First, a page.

Friday, 17 July 2015

Mud and Blood 28mm African Colonial Report

Continuing with Mud and the Blood ... 28mm Africa approx 1880's.
 This game was firmly set on including my new scratch built steam boat. The scenario involved a semi fortified port at the mouth of the M'Bopo river and the ability to either storm or relieve this site. The forces of Tippu Tib attempted to storm down the length of the table while the Europeans attempted to arrive before this could occur.

The African and Arab forces struggled to make good progress down from the rocky hills and over the redoubt that guarded the approaches to the port town.

 In conclusion the German colonial forces reached the town by forcing the steam boat forward at full pace while raining rifle fire down upon the advancing African units. 

In this game we suspended my special events table and became completely assured that each turn only ended once a second snifter card had been drawn. The core mud and blood rules are very good undoubtedly. I will instill a rule that native African troops will move through terrain at a lesser reductiont to other troops. I would play this game again with less European troops and a delay to the steam boat to allow a real struggle over the port fort to add a sense of real suspense to the game.
 Finally the forces of Tippu Tib were unable to make significant advances upon the town but neither did they take significant losses. They are sure to lurk into the rocky hills to inhabit strong points were they will sell their lives dearly before being driven away from sources of slaves and gun trading routes.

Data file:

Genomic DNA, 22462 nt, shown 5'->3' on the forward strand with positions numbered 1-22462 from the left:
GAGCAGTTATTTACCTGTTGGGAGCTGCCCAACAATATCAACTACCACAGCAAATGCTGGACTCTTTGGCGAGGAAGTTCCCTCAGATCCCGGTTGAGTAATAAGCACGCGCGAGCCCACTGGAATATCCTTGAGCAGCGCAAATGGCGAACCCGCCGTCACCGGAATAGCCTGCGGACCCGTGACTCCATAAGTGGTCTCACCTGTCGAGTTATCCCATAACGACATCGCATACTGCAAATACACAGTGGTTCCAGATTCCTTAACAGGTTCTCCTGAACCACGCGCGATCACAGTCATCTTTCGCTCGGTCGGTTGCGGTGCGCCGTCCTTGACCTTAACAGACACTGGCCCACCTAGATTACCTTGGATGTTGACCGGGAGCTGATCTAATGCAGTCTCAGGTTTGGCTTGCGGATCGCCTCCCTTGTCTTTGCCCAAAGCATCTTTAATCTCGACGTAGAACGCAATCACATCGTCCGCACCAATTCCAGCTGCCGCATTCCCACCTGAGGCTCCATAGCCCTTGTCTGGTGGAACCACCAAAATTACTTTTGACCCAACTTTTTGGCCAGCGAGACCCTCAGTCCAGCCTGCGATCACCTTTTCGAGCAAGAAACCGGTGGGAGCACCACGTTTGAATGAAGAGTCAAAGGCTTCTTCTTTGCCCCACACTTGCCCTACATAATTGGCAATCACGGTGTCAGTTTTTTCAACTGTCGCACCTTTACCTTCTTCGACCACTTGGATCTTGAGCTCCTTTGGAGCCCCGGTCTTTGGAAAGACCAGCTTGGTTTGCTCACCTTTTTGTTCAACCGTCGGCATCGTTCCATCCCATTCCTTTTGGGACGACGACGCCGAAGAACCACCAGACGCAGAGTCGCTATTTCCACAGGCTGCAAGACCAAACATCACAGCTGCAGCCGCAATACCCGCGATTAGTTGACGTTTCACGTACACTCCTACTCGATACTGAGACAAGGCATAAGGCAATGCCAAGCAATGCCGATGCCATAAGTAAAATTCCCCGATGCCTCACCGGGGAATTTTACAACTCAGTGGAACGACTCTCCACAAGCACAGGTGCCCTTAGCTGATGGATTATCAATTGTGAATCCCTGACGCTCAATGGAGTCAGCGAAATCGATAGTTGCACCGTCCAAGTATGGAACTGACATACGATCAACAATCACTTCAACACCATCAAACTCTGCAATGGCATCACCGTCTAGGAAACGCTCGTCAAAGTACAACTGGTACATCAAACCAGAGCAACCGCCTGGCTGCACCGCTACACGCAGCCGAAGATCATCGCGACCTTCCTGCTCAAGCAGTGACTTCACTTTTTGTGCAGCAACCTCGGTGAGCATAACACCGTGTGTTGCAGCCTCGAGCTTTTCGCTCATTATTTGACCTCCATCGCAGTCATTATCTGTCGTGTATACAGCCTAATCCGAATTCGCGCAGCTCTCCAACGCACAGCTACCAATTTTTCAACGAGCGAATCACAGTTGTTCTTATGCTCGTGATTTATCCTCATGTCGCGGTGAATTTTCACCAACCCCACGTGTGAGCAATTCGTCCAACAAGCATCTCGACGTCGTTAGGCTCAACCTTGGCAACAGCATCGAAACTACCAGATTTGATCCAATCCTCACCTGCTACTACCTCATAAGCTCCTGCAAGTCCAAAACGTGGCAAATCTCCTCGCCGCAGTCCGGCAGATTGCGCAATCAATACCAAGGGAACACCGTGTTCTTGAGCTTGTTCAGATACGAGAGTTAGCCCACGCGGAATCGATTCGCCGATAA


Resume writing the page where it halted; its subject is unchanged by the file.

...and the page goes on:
Wednesday, 15 July 2015

IHMN Egyptian Adventure Wargaming 28mm

These are currently the only pictures i have of my Egyptian ruins. This wasn't from a game but instead from a 30 sec movie i made to raise interest in African and Egyptian adventure gaming. It didn't take much before gamers were lining up to play. Needless to say i just love mixing my two passions of archaeology and wargaming ... a little colonial, Lovecraft and Indiana Jones.

Speaking of my favourite things below is Al-Hurun. I refer to him as the 'Arabic Superhero' simply because of his phenomenal combat record on the table. The image shows him in a bad situation ... but Al-Hurun has faced far worse odds before. 

Why not? One of my scratch built village. I made this from cardboard and foam-card ... very cheap. Removeable roofs. Buildings lift off bases for separate use. Has been under-utilised as yet. 

Mud and Blood in Africa

Looking for larger more historical and unit based games than IHMN was providing I wax led to "In the mud and blood" by the Lardies. I already was very pleased with their Dux Britanniarum and ACW rules and had recently had pleasant experiences as my good friends had begun playing Chain of Command. Thereforce it was a large step to play Mud and Blood. I used the core rules and modified the troop types and some weapon stars to give the game i wanted. Minor changes are still to be made but yhe system works very well. I additionally added a special event card with a D66 table inspired by muskets and tomahawks but all original and African themed ideas.